Accidental Masterpiece

I finally finished the Kimmelman book that I've been dutifully toting around with me for weeks, ever since I bought the tickets to the 92nd Street Y talk with Alain de Botton and Michael Kimmelman (next week, kids, you can still make it!). The title is Accidental Masterpiece: The Art of Life and Vice Versa. It's also in paperback now, so you can carry it around with greater ease than I did.
I'll note that it took me so long to get through it because I insisted on reading it in small pieces. There's so much to digest in this book that is worth the time it takes to really consider the art being discussed that I thought I owed it some time. And it was worth it. Kimmelman's writing manages to illuminate art that otherwise I find to be tedious and personally inaccessible (though I allow that others might be deeply moved by it). It's much easier to discuss paintings and sculptures, but this book went beyond that. I found his discussion of pilgrimages to site-specific art on a large scale (earth art) to be really fascinating, though the artwork itself has never interested me. I thoroughly enjoyed the chapter that studied collections and I thought his analysis of collecting objects with personal significance to be very insightful. Ultimately, then, I feel he achieved his goal in presenting a discussion of art that not only offered me some context for certain pieces, but also led to my continued consideration of this art in the rest of life.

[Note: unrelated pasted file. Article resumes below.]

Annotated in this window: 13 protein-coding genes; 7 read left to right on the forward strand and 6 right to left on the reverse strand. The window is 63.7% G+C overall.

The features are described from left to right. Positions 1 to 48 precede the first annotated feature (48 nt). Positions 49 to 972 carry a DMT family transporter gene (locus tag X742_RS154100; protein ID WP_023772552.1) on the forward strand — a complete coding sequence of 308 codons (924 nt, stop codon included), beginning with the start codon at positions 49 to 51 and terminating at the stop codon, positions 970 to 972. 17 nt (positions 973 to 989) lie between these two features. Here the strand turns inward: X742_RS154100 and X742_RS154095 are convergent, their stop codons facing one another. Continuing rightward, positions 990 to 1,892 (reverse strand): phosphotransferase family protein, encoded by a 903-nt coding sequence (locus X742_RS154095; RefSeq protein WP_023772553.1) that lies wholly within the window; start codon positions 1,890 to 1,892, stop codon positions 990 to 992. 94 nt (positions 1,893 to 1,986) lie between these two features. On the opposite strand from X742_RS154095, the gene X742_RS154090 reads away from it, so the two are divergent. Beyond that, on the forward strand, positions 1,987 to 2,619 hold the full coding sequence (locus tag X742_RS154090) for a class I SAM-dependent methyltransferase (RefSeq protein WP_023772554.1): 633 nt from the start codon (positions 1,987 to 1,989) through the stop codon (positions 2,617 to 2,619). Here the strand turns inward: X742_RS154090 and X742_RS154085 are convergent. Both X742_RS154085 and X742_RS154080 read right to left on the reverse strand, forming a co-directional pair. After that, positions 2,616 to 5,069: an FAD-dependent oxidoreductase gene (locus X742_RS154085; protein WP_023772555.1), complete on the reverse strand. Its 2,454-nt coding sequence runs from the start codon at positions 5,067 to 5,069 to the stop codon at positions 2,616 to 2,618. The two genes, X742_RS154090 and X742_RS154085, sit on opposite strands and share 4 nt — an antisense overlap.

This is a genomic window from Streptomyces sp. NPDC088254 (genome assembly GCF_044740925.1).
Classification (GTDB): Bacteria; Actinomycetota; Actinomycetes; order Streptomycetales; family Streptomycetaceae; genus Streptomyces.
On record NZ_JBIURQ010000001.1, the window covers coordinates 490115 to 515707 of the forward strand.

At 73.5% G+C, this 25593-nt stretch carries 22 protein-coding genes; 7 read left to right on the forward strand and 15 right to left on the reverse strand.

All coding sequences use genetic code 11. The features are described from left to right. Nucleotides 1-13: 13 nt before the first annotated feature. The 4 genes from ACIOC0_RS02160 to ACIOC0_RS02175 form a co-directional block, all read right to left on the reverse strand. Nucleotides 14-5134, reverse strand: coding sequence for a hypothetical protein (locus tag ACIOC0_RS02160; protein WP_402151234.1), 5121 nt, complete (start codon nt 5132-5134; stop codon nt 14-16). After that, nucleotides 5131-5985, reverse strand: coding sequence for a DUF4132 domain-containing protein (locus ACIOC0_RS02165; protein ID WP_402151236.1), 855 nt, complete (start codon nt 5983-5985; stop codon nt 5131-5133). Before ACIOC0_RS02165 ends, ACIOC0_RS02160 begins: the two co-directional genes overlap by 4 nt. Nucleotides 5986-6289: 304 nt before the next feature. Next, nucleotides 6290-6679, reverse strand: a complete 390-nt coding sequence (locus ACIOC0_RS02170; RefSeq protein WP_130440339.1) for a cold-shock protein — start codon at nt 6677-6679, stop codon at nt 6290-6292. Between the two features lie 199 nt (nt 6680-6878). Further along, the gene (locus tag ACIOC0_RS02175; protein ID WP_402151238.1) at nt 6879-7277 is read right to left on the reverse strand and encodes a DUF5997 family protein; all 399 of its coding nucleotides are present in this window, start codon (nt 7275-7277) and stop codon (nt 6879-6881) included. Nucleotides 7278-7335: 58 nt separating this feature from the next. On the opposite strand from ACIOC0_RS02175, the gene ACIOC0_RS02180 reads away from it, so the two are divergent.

But don't worry, Alain, I still know who I'll try to slip my phone number to after that reading.

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